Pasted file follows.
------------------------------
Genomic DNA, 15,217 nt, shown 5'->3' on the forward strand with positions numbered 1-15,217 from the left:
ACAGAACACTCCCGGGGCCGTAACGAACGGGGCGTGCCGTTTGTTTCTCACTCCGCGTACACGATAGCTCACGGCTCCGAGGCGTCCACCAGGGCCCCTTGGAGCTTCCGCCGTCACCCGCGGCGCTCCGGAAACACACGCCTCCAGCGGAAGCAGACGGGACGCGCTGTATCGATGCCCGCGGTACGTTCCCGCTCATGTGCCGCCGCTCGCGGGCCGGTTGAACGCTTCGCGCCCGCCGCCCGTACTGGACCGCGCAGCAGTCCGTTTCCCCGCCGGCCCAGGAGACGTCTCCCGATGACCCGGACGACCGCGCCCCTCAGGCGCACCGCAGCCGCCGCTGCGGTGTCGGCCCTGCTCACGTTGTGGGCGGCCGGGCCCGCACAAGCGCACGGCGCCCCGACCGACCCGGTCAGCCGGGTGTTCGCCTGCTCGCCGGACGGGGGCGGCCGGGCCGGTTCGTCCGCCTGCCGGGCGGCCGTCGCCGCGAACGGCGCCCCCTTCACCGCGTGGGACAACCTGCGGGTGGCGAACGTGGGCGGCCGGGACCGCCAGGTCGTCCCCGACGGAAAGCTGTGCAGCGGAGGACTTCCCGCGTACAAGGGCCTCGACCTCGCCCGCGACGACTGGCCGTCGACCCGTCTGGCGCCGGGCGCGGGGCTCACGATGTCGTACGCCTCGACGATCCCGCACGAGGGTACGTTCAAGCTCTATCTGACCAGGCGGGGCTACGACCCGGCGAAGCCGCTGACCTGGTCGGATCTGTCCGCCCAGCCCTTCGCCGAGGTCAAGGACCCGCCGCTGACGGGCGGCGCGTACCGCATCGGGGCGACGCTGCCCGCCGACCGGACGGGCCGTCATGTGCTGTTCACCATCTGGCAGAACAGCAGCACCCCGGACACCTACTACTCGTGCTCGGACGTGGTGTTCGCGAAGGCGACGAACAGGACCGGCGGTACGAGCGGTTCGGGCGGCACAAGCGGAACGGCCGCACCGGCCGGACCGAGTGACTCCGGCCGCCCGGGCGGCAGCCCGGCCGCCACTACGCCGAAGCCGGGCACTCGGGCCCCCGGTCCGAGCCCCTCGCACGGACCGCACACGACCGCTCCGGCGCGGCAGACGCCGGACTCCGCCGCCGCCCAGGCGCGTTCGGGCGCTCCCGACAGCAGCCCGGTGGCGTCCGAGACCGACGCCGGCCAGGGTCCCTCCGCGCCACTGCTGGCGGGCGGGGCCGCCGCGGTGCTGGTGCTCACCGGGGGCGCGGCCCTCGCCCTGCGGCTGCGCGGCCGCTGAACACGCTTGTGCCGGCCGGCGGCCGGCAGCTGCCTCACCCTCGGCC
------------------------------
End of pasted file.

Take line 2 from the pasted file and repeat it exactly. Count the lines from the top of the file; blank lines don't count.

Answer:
ACAGAACACTCCCGGGGCCGTAACGAACGGGGCGTGCCGTTTGTTTCTCACTCCGCGTACACGATAGCTCACGGCTCCGAGGCGTCCACCAGGGCCCCTTGGAGCTTCCGCCGTCACCCGCGGCGCTCCGGAAACACACGCCTCCAGCGGAAGCAGACGGGACGCGCTGTATCGATGCCCGCGGTACGTTCCCGCTCATGTGCCGCCGCTCGCGGGCCGGTTGAACGCTTCGCGCCCGCCGCCCGTACTGGACCGCGCAGCAGTCCGTTTCCCCGCCGGCCCAGGAGACGTCTCCCGATGACCCGGACGACCGCGCCCCTCAGGCGCACCGCAGCCGCCGCTGCGGTGTCGGCCCTGCTCACGTTGTGGGCGGCCGGGCCCGCACAAGCGCACGGCGCCCCGACCGACCCGGTCAGCCGGGTGTTCGCCTGCTCGCCGGACGGGGGCGGCCGGGCCGGTTCGTCCGCCTGCCGGGCGGCCGTCGCCGCGAACGGCGCCCCCTTCACCGCGTGGGACAACCTGCGGGTGGCGAACGTGGGCGGCCGGGACCGCCAGGTCGTCCCCGACGGAAAGCTGTGCAGCGGAGGACTTCCCGCGTACAAGGGCCTCGACCTCGCCCGCGACGACTGGCCGTCGACCCGTCTGGCGCCGGGCGCGGGGCTCACGATGTCGTACGCCTCGACGATCCCGCACGAGGGTACGTTCAAGCTCTATCTGACCAGGCGGGGCTACGACCCGGCGAAGCCGCTGACCTGGTCGGATCTGTCCGCCCAGCCCTTCGCCGAGGTCAAGGACCCGCCGCTGACGGGCGGCGCGTACCGCATCGGGGCGACGCTGCCCGCCGACCGGACGGGCCGTCATGTGCTGTTCACCATCTGGCAGAACAGCAGCACCCCGGACACCTACTACTCGTGCTCGGACGTGGTGTTCGCGAAGGCGACGAACAGGACCGGCGGTACGAGCGGTTCGGGCGGCACAAGCGGAACGGCCGCACCGGCCGGACCGAGTGACTCCGGCCGCCCGGGCGGCAGCCCGGCCGCCACTACGCCGAAGCCGGGCACTCGGGCCCCCGGTCCGAGCCCCTCGCACGGACCGCACACGACCGCTCCGGCGCGGCAGACGCCGGACTCCGCCGCCGCCCAGGCGCGTTCGGGCGCTCCCGACAGCAGCCCGGTGGCGTCCGAGACCGACGCCGGCCAGGGTCCCTCCGCGCCACTGCTGGCGGGCGGGGCCGCCGCGGTGCTGGTGCTCACCGGGGGCGCGGCCCTCGCCCTGCGGCTGCGCGGCCGCTGAACACGCTTGTGCCGGCCGGCGGCCGGCAGCTGCCTCACCCTCGGCC